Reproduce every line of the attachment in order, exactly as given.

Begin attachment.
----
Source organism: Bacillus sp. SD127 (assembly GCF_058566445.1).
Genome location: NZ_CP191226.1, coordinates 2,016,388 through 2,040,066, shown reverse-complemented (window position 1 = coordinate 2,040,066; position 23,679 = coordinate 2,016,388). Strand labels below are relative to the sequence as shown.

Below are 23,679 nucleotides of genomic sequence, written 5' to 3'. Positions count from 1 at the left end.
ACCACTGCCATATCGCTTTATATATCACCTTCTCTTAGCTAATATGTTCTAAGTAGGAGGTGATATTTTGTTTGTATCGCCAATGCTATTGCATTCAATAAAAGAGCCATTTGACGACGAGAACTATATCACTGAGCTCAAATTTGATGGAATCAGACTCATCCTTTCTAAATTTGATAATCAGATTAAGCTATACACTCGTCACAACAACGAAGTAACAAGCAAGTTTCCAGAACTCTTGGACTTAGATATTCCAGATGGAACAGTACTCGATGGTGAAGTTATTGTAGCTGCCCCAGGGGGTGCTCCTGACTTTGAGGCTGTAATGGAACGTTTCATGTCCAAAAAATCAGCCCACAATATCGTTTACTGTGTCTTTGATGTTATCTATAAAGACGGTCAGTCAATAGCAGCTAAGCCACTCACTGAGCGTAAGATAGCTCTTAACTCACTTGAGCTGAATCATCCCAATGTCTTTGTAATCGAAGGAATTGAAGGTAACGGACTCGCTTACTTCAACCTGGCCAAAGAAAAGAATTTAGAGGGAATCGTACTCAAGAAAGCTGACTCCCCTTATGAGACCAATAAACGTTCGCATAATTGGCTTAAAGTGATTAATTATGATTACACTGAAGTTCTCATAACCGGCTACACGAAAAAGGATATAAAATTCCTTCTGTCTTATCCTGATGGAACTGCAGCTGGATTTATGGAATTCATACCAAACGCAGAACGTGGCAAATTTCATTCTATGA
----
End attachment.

Source organism: Bacillus sp. SD127 (assembly GCF_058566445.1).
Genome location: NZ_CP191226.1, coordinates 2,016,388 through 2,040,066, shown reverse-complemented (window position 1 = coordinate 2,040,066; position 23,679 = coordinate 2,016,388). Strand labels below are relative to the sequence as shown.

Below are 23,679 nucleotides of genomic sequence, written 5' to 3'. Positions count from 1 at the left end.
ACCACTGCCATATCGCTTTATATATCACCTTCTCTTAGCTAATATGTTCTAAGTAGGAGGTGATATTTTGTTTGTATCGCCAATGCTATTGCATTCAATAAAAGAGCCATTTGACGACGAGAACTATATCACTGAGCTCAAATTTGATGGAATCAGACTCATCCTTTCTAAATTTGATAATCAGATTAAGCTATACACTCGTCACAACAACGAAGTAACAAGCAAGTTTCCAGAACTCTTGGACTTAGATATTCCAGATGGAACAGTACTCGATGGTGAAGTTATTGTAGCTGCCCCAGGGGGTGCTCCTGACTTTGAGGCTGTAATGGAACGTTTCATGTCCAAAAAATCAGCCCACAATATCGTTTACTGTGTCTTTGATGTTATCTATAAAGACGGTCAGTCAATAGCAGCTAAGCCACTCACTGAGCGTAAGATAGCTCTTAACTCACTTGAGCTGAATCATCCCAATGTCTTTGTAATCGAAGGAATTGAAGGTAACGGACTCGCTTACTTCAACCTGGCCAAAGAAAAGAATTTAGAGGGAATCGTACTCAAGAAAGCTGACTCCCCTTATGAGACCAATAAACGTTCGCATAATTGGCTTAAAGTGATTAATTATGATTACACTGAAGTTCTCATAACCGGCTACACGAAAAAGGATATAAAATTCCTTCTGTCTTATCCTGATGGAACTGCAGCTGGATTTATGGAATTCATACCAAACGCAGAACGTGGCAAATTTCATTCTATGA